WW1 Thomas Douglas Hutcheon

Thomas Douglas Hutcheon [1]

Thomas Douglas Hutcheon (Service number 4/329) was the only son born to Mary Douglas Hutcheon and William Hutcheon, on 24 January 1893 in Pukekohe, Auckland.

William Hutcheon was an early pioneer of Pukekohe until his death, and subsequently, the family moved to 107 Ponsonby Road and later 43 Murdoch Road, Auckland. [1] Thomas Douglas Hutcheon attended St John’s College (1909-10) and was a member of the College Rifles Rugby Football Club in Remuera.

At the time of his enlistment, he was employed as a bank clerk, at the Union Bank in Auckland. He was registered for compulsory military training, was in the Territorials, Auckland Divisional Signal Company and the College Rifles Signal Company from 1910 to 1914. He was 5ft 10 ½ inches tall, of reddish complexion, with brown eyes and brown hair.

He was a sapper in the Samoan Advance Guard of the New Zealand Field Engineers, to Samoa, where he remained for 9 months from 8 August 1914 to 15 April 1915. The capture of Samoa, particularly the wireless station situated in the hills behind Apia, was strategically important because it could be used to send signals to Berlin and the German fleet in the Pacific. This was New Zealand’s first action of the First World War. [2]

Thomas Douglas Hutcheon [2]

Upon his return to New Zealand, Thomas Douglas Hutcheon re-enlisted in the tenth reinforcement. He was assigned as a signaller to the 16th Divisional Signal Corps, New Zealand Expeditionary Force. (Auckland Weekly News, 20 September 1917, p. 19). He sailed on the vessel ‘Aparima’ on 19 August 1916 and arrived at Devonport, Devon, England on 24 October 1916. [3] He was posted to the Western Front and was involved in the 3rd battle of Ypres, also known as the Passchendaele Offensive which was fought from July 1917 to November 1917. Now spelt Passendale, this small village five miles north-east of Ypres is the name by which the final stages of the Third Battle of Ypres is known. It is the name, along with the Somme, which has come to symbolise the Great War for many.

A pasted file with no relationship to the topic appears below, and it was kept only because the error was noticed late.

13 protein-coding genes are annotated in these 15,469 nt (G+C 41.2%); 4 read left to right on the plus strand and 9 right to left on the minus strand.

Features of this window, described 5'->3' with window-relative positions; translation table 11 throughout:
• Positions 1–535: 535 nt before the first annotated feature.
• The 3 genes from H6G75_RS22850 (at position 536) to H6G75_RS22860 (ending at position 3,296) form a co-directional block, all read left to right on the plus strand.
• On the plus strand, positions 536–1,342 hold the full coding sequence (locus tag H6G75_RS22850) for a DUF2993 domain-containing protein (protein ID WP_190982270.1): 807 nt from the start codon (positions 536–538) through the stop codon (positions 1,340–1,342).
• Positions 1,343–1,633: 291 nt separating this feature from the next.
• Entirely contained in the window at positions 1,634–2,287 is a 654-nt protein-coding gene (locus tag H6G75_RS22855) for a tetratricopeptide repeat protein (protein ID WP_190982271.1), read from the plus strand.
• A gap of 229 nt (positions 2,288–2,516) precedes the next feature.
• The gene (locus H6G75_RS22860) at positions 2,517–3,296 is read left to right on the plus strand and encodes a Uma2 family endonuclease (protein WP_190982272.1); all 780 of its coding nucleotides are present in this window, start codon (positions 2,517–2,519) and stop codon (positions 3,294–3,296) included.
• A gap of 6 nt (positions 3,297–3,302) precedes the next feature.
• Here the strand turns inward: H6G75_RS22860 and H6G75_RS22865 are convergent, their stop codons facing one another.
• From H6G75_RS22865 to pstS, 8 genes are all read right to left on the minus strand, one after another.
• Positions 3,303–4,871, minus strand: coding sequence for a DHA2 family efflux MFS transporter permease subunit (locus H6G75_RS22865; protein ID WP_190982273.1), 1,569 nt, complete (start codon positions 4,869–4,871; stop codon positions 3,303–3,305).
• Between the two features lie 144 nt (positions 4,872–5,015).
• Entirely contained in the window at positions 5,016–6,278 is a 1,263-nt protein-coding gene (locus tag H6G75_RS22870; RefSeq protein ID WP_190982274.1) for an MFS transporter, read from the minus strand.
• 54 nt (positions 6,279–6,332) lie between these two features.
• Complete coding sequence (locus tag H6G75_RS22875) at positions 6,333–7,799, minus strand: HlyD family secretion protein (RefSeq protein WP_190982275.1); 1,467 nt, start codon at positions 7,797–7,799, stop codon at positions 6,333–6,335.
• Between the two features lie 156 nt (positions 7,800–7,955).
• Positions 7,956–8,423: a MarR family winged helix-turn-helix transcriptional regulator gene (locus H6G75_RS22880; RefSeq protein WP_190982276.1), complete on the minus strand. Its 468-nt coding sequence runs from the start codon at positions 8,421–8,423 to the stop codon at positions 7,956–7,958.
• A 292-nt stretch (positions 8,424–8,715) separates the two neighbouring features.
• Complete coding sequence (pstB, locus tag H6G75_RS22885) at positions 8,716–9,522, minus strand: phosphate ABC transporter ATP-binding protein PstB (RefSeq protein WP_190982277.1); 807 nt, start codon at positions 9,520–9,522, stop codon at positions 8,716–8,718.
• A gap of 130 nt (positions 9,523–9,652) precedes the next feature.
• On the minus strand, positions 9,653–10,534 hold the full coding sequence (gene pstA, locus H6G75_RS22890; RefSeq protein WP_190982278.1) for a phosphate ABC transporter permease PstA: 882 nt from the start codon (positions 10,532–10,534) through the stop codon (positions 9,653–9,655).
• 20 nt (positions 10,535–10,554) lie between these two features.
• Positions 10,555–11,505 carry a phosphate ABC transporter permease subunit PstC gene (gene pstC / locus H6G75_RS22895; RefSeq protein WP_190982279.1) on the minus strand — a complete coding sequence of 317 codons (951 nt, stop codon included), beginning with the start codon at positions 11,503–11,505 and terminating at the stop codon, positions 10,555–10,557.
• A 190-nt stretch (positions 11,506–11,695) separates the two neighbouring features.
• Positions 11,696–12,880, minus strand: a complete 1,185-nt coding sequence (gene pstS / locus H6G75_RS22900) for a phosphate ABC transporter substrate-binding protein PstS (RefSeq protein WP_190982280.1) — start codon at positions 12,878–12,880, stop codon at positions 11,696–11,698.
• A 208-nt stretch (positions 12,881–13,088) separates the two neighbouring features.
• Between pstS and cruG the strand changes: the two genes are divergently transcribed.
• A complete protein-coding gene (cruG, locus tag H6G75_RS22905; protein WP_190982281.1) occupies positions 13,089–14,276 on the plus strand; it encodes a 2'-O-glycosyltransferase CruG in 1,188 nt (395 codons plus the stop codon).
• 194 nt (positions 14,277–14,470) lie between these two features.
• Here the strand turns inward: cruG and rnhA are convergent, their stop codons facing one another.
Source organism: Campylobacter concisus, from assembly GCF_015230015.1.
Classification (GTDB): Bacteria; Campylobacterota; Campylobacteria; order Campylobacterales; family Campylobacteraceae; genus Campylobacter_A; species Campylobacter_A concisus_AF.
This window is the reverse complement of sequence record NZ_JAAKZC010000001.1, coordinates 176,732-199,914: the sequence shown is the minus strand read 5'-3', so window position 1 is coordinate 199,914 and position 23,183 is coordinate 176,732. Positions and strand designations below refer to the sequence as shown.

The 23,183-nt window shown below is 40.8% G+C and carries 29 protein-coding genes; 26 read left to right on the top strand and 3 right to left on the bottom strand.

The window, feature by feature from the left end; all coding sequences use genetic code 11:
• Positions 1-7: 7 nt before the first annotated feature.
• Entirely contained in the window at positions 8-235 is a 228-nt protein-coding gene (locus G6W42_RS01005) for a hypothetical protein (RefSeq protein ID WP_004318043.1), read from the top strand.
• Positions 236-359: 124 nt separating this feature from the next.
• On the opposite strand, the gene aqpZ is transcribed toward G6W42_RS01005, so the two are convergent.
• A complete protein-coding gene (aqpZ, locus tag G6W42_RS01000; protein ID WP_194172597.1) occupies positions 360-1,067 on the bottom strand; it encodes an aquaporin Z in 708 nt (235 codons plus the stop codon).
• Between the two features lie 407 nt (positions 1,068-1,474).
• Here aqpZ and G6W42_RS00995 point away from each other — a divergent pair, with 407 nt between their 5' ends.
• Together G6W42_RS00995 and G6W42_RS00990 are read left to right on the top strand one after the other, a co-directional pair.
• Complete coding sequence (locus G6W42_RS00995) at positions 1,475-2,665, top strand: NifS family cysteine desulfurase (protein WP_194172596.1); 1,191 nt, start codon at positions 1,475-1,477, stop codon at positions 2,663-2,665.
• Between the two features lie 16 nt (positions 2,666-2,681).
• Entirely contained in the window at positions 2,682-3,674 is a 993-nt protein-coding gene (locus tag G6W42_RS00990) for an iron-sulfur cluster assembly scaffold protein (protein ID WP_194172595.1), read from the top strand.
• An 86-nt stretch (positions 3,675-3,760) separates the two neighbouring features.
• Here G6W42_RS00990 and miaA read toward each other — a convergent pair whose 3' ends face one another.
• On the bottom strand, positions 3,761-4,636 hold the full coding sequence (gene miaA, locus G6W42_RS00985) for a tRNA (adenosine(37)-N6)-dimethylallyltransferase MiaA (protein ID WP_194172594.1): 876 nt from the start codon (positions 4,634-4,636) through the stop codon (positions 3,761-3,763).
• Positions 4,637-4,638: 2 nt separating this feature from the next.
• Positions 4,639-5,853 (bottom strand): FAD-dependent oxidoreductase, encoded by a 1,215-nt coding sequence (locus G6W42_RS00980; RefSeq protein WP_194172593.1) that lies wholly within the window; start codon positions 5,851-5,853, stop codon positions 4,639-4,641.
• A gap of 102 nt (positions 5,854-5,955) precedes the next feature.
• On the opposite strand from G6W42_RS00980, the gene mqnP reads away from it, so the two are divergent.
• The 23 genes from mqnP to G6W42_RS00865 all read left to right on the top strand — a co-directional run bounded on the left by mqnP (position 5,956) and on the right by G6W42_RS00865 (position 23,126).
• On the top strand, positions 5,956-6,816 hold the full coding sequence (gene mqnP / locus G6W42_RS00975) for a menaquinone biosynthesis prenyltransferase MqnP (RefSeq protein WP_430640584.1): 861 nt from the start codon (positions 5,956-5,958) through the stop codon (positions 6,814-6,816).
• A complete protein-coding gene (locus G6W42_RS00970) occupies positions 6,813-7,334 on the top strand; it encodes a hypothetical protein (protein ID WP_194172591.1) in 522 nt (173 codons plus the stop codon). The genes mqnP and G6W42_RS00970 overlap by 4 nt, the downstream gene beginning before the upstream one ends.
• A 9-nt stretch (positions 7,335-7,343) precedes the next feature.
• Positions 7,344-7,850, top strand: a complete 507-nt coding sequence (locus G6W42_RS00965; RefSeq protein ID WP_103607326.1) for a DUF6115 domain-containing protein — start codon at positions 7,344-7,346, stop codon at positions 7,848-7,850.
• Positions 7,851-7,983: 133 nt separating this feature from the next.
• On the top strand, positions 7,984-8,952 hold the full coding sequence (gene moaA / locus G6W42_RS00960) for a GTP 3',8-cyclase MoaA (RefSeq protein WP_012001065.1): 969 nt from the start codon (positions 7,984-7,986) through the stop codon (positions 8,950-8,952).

Thomas Douglas Hutcheon [3]

The Third battle of Ypres was preceded by the attack on Messines ridge in June 1917. The main battle commenced on the 31st July 1917, and stretched on until the 10th November 1917. [4] After the war, this arena of conflict was divided into eight separate battles to recognize the separate feats and dates of each major offensive to capture strategic ground from the Germans. The British artillery had pounded the German positions with 4.2 million shells in the two weeks before the Battle of Passchendaele. Every tree, house, church and street had been blown to pieces so that the entire terrain between Ypres and Zonnebeke had been turned into a pitiless cratered landscape with head high craters and mud so thick that soldiers just disappeared, never to be found again. [5]

Sergeant Thomas Douglas Hutcheon died of multiple leg wounds in France on 17 August 1917 at the Battle of Ypres, aged 24 years. He was awarded the 1914-1915 Star, British War Medal and Victory Medal. He is buried at Trois Arbres Cemetery, Steenwerck, Nord, France, Grave reference I.Z.14.

Thomas Douglas Hutcheon [4]

He is also remembered on the Roll of Honour, College Rifles, Rugby Union Football and Sports Club, 33 Haast Street, Remuera, Auckland and on the Kings College Roll of Honour.